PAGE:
In case of nuclear holocaust, let's meet in my basement. We're good for at least a month on the food down there.
I'm having my in-laws over for dinner tonight (fajita burritos, hopefully as good as at that one restaurant we used to go to every week before we moved). I am going to make a cake for dessert. There are three boxes of yellow cake mix on my shelves (one Betty Crackpot, one duncan hines, and one pillsbury). I picked the one with the closest expiration date which is Pillsbury. Oddly, there was only one can of frosting, which means I need at least two to go with the cake I already have.
Right now, in my home, there are no less than 30 boxes of cereal. It's an addiction really. I have 12 large cans of diced tomatoes (you like chili, right?). I have a flat of cream soups and another flat of canned mushrooms. I have an instutional sized can of fruit cocktail. I have over 700 ounces of laundry detergent. I easily have 15 pounds of beef. I would not be surprised to learn that I have 20 pounds of frozen vegetables. I have 12 pounds of sugar and 15 pounds of flour (in three or more varieties: unbleached all-purpose, cake, whole wheat, and bread flour). I have five tubs of oatmeal.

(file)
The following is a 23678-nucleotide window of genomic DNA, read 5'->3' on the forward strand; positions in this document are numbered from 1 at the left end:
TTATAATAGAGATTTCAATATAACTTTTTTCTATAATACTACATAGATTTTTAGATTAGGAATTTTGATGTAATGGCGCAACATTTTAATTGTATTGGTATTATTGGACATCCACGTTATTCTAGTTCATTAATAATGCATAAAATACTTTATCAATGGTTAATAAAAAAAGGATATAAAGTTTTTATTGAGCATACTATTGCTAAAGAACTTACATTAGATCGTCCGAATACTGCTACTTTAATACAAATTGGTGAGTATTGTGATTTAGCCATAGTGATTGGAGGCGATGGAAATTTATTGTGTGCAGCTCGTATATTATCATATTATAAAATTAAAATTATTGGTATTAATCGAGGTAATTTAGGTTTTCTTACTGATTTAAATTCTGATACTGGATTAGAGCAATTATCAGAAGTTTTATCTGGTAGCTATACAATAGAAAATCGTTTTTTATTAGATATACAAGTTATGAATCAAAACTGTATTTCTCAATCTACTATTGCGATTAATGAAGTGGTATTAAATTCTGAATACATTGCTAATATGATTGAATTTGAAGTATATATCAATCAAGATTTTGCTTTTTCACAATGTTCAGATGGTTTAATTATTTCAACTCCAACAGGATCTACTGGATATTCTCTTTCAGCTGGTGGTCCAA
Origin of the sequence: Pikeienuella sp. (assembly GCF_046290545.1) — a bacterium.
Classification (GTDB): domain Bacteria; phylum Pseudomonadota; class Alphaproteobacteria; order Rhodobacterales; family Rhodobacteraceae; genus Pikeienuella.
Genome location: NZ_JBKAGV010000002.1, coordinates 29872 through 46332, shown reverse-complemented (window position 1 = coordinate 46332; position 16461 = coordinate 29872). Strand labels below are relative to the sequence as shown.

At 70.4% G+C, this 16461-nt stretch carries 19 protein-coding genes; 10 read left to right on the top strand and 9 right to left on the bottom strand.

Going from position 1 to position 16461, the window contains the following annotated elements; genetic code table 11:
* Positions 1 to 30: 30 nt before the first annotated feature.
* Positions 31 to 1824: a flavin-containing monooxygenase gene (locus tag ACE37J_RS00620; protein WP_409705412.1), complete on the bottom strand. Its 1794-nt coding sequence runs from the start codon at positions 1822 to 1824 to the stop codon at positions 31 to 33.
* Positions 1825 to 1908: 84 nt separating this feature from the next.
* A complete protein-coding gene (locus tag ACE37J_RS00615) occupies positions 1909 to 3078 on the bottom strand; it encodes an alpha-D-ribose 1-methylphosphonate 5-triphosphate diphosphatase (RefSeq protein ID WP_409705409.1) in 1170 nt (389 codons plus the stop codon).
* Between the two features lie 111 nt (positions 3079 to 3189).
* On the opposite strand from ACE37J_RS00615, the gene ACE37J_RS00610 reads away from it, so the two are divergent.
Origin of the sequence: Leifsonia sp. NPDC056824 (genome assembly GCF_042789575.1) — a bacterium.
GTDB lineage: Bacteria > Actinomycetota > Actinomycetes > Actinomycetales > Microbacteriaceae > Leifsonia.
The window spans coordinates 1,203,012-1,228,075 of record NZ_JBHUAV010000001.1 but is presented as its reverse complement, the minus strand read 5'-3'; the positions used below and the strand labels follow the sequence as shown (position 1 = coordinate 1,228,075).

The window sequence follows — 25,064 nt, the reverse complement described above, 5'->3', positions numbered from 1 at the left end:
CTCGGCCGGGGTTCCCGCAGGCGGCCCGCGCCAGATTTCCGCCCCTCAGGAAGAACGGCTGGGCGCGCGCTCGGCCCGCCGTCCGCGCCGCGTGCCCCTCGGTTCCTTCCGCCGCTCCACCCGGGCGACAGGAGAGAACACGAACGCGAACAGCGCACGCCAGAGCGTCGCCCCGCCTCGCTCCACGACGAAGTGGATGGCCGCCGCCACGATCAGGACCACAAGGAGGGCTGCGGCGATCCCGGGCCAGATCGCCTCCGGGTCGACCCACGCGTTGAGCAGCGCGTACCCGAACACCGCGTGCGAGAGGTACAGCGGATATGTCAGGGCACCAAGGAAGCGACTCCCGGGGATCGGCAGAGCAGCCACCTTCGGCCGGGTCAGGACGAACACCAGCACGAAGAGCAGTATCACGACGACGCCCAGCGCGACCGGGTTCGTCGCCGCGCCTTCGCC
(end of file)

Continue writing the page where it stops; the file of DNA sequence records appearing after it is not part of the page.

I have at least 20 liters of pop, which we do not drink but have just in case company comes over (which they never do). I have six bags of chips, which is a two-month supply if not more. The chips are in addition to Fritos, pretzels, crackers, crisps, and other snack-y foods.
I am now going to get all philosophical about why I do this. Sure, I do a lot of cooking and we eat most of our meals at home, and it is the rare occasion that something goes bad and I need to discard it. But, when I was growing up, we didn't always have food. OK, that's not true. I suppose I was never in danger of going hungry, but we did sometimes have to wait until payday to have milk (and cereal with water is gross). And sometimes there wasn't anything normal to eat. I have a vivid memory of eating seasoned breadcrumbs one day for a snack. And my mother used to complain bitterly about the price of two of the things I liked (and still do like) best: fresh fruit and cereal (never did I see her complain about the price of cigarettes, switch to generics, or wait until payday for them, but I digress*). With the internets as my witness, Chuckles will never have to eat breadcrumbs. Now if he wants to eat them, that's a different story.
* - For the record, Mimi is now a doting and loving grandmother whose financial situation is quite a bit better. And she quit smoking. Good for her.